Kingston MOH warns that COVID-19 may present as a mild cold

Ontario Premier Doug Ford and Health Minister Christine Elliott said Wednesday that the province was being cautious in its approach to combatting the Omicron COVID-19 variant, including ramping up testing and contact tracing to identify cases.

Kingston’s top doctor says local COVID-19 rates are among the highest in southern Ontario, as community spread continues to account for more than half of active cases.

“Many individuals may not recognize that their symptoms that they may attribute to be a mild cold could, in fact, be COVID,” says medical officer of health Dr. Piotr Oglaza.

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It’s been two weeks since public health introduced more symptoms to screen for to help curb the spread of the virus.

As active case counts in the KFL&A region rise above 300 again, Oglaza is urging everyone who’s feeling ill to stay home.

“We’ve seen that through our outbreak and cluster investigations where the vast majority of those clusters and outbreaks would have a symptomatic COVID-19 individual in attendance.”

In addition to symptoms like fever, shortness of breath and decrease in taste or smell, KFL&A Public Health is warning that even mild symptoms like a headache, stomach ache, lack of appetite or a stuffy nose could mean you have COVID-19.

“We’ve always had, up until the pandemic, a kind of a culture,” says infectious disease specialist Dr. Gerald Evans, “certainly as a physician who works at a hospital knows — ‘Well, I’m feeling a little under the weather but maybe I’ll go to work anyway and maybe I’ll be fine.'”

Evans says that in healthy adults who’ve been vaccinated, COVID-19 can present most times as a very mild cold.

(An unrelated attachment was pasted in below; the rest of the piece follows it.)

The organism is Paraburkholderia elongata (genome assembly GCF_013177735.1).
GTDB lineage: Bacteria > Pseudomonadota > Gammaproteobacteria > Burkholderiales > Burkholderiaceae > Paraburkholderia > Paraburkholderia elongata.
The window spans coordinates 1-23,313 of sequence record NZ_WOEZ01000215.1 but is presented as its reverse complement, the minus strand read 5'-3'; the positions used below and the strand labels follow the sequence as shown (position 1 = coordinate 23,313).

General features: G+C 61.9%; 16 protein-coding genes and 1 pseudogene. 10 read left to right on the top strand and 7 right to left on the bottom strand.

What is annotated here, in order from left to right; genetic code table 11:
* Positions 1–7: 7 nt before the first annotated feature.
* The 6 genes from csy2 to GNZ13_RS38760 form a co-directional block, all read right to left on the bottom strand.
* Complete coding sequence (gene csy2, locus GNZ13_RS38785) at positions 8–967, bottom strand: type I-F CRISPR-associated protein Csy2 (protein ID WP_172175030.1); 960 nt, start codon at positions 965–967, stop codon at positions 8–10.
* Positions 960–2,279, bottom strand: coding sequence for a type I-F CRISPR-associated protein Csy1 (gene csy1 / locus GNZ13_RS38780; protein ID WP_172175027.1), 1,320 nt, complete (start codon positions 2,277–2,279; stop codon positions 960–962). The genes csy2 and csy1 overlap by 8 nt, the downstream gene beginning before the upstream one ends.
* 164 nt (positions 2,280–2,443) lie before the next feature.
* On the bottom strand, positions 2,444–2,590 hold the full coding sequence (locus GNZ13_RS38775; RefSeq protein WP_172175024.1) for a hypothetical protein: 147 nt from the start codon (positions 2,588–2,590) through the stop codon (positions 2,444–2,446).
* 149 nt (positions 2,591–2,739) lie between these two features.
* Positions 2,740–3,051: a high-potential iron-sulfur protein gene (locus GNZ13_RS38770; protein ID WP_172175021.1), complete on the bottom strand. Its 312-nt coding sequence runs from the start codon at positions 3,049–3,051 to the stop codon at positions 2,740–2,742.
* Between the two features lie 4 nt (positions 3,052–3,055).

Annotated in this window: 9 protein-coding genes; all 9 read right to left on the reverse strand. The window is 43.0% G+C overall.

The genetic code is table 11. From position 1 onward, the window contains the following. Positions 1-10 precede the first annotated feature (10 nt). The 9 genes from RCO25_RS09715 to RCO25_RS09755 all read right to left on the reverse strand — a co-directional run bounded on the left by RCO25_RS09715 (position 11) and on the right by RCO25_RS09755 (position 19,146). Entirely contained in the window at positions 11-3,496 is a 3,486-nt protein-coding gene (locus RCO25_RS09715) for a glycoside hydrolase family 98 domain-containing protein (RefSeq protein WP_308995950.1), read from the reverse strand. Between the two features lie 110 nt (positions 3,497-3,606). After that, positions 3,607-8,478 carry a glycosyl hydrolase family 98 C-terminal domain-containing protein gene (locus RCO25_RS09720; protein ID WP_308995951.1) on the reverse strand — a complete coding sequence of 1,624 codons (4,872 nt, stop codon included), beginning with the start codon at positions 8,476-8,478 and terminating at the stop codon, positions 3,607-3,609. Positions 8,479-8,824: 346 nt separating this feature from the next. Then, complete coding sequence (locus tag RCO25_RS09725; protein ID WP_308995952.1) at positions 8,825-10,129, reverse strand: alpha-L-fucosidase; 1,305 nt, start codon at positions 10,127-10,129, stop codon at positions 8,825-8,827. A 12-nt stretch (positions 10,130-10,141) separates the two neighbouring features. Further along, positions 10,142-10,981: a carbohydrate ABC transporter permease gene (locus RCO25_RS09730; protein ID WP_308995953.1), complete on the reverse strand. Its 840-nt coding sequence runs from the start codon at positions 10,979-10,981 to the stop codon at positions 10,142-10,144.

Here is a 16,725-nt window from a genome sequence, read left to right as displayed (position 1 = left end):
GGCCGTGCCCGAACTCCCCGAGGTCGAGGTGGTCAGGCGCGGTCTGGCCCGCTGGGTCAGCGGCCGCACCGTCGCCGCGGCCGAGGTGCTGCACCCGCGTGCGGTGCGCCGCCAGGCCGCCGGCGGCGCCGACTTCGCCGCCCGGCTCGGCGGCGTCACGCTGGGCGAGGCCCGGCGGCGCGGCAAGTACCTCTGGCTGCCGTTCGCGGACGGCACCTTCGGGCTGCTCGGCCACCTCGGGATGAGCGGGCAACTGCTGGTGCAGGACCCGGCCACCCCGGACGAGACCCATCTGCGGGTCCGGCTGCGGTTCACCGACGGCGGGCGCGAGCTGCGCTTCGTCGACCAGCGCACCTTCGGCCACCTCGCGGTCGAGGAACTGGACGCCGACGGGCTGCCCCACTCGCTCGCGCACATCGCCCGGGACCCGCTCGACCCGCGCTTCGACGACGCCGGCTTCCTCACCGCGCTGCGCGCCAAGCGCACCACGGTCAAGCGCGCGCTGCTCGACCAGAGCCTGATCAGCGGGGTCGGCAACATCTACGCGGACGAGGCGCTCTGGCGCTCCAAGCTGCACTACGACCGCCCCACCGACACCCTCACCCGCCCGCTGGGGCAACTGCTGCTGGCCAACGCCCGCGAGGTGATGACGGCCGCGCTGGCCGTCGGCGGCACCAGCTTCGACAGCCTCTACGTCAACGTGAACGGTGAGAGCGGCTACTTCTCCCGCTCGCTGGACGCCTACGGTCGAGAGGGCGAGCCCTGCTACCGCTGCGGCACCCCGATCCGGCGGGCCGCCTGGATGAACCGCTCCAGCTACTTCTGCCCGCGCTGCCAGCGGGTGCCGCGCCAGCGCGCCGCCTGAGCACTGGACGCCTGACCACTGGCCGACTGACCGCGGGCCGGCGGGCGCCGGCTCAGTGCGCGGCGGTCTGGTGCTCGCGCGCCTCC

“We really can’t take those chances with so much COVID in our region at the moment, so if you feel unwell, stay home,” says the doctor.

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Many people that Global News spoke to on the streets of Kingston didn’t realize that COVID-19 may present as a mild cold.

“There’s a lot of conflicting messaging around exactly which symptoms are definitely COVID, which symptoms aren’t,” says Kingston resident Nicholas Abernathy. “I think the government and public health authorities could do a better job at more clearly messaging to the general population exactly what we should be doing when we have which symptoms, when, where and how.”

“Even in my friend group, people think if you are double-vaxxed then if you have any symptoms it’s probably just a cold or a flu,” says Hallema Raja.

Oglaza says isolating when sick is essential, especially as gatherings ramp up ahead of the holiday season.

In the weeks ahead, it could be the difference in keeping vulnerable people alive and well and keeping children in schools.

© 2021 Global News, a division of Corus Entertainment Inc.

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